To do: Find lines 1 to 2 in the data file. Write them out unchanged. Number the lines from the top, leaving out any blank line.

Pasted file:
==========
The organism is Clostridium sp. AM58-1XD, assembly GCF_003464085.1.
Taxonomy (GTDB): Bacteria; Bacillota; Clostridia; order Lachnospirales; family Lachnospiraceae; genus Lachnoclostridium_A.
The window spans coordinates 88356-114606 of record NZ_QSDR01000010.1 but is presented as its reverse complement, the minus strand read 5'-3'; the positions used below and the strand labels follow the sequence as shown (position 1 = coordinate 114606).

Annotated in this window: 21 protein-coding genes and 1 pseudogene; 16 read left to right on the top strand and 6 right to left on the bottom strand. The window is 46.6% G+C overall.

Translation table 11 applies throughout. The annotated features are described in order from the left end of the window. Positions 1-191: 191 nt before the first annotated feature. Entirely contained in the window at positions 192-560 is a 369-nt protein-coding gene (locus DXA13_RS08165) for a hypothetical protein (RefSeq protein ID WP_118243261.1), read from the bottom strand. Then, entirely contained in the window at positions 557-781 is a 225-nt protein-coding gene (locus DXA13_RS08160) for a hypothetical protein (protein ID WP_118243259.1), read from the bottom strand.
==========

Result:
The organism is Clostridium sp. AM58-1XD, assembly GCF_003464085.1.
Taxonomy (GTDB): Bacteria; Bacillota; Clostridia; order Lachnospirales; family Lachnospiraceae; genus Lachnoclostridium_A.